Wave Forms, Segments, and Intervals in Electrocardiogram

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© Springer Nature Singapore Pte Ltd. 2020
J. VarshneyElectrocardiography in Veterinary Medicinedoi.org/10.1007/978-981-15-3699-1_6

6. Abnormal Wave Forms, Segments, and Intervals in Electrocardiogram

J. P. Varshney1 

Veterinary Medicine, Shri Surat Panjarapole Prerit Nandini Veterinary Hospital, Surat, Gujarat, India


When the measurements of different wave forms, their intervals, and/or duration of segments are not in line with the values detailed for normal electrocardiogram, it is said to be an abnormal electrocardiogram. Changes in the measurements of the waves, intervals, or segments are indicative of specific cardiac abnormalities. The details are illustrated below:

Abnormal wave forms


“P” wave (Fig. 6.1)

Broad (duration >0.04 s and/or notched)

Left atrium enlargement (P-mitrale)

Tall (amplitude >0.4 mV)

Right atrium enlargement (P-pulmonale)

Tall and broad (>0.4 mV and >0.04 s)

Biatrial enlargement

Variable amplitude of P wave

Wandering pace maker

Absence of P wave

Atrial standstill or silent atrium

Ta wave (increased height of descending arm of “P”)

Right atrium enlargement

“QRS” complex (Fig. 6.2)

Tall “R” (amplitude >2.5 mV in small breeds >3.0 mV in large breeds)

Left ventricular enlargement (LVE) or left bundle branch block (LBBB)

Wide “QRS” (duration >0.05 s small breeds, >0.06 s large breeds)


Deep “S” (amplitude >0.35 mV in leads II, III, aVF; >0.8 mV in lead CV5RL)

Right ventricular enlargement (RVE) or right bundle branch block (RBBB)

Deep “Q” wave (amplitude >0.5 mV in leads II, aVF)


Low-voltage “QRS” complexes (amplitude <0.5 mV in leads I, II, III, aVF)

Pericardial effusions

Pleural effusions





Loose lead contact with skin

Notched “QRS” with normal duration

Normal or minor atrioventricular defect

“R”-alternans (varying amplitude)

Pericardial effusion

Alternating bundle branch block

Supraventricular tachycardia

“J” wave (Fig. 6.3)

Deflection at “R” ST junction

Hypothermic dogs

Normal dogs

S-T segment/J point (Fig. 6.4)

Elevation (>0.15 mV), i.e., above the baseline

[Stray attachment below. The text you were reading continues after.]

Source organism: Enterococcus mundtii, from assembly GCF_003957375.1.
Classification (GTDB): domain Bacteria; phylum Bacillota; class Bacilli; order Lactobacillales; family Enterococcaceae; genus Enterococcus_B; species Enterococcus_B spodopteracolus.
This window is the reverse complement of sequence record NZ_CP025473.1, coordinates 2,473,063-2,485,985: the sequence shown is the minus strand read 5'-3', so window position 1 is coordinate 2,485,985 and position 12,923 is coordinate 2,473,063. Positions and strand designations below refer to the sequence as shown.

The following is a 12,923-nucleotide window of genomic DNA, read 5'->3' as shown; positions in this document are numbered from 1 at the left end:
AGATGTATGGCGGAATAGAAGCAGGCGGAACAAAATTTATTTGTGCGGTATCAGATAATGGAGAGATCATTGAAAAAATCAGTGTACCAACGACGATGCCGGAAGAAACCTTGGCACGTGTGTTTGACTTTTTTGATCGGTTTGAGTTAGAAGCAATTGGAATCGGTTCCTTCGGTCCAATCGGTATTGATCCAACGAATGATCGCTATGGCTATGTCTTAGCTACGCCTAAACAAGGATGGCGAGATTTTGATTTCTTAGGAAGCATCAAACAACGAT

Secondary change (ventricular hypertrophy, VCPs, conduction disturbance)

Left ventricular epicardial injury.

Transmural myocardial infarction

Digoxin toxicity

Depression (>0.2 mV), i.e., below the baseline

Infarction, ischemia

Conduction disturbance

Cardiac trauma

Hyper- or hypokalemia

Secondary change (VCPs, ventricular hypertrophy, conduction disturbance)


Myocardial infarction/injury

False depression

Slurring or coving

Left ventricular hypertrophy

P-R interval (Fig. 6.5)

P-R interval is inversely proportional to heart rate

Increase (>0.13 s)

First-degree heart block

Q-T interval (Fig. 6.6)

Increased (>0.25 s)




CNS disorders

Ventricular hypertrophy

Conduction disorders

Strenuous exercise

Quinidine toxicity

Ethylene glycol poisoning

Secondary to prolonged QRS duration

Short (<0.15 s)



Digitalis toxicity

“T” wave (Fig. 6.7)

“T” wave changes are mostly nonspecific

Sudden change in polarity


Abnormal conduction

Ventricular enlargement

Metabolic disorders

Height >25% of “R”


Small biphasic


Large T wave

Myocardial hypoxia

Ventricular enlargement

Intraventricular conduction abnormalities


Metabolic diseases

Respiratory diseases

Normal variation

Tented T wave


T-alternans (amplitude varying)

Pericardial effusion

Alternating bundle branch block

Supraventricular tachycardia

“U” wave (Fig. 6.8)

Small rounded deflection after T wave.

It was first described by Einthoven (1906).

Represents last phase of ventricular repolarization.

Usually monophasic, positive, or negative.

Characteristic of hypokalemia in dogs (Tai Fu et al. 1984).

U wave with same polarity of T has also been seen in normal human beings (Goesing et al. 2009).

“R-R” interval (Figs. 6.9, 6.10, and 6.11)



Pause between R-R <twice of normal R-R interval

Sinus block

Pause between R-R >twice of normal R-R interval

Sinus arrest

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Jul 17, 2021 | Posted by in INTERNAL MEDICINE | Comments Off on Wave Forms, Segments, and Intervals in Electrocardiogram

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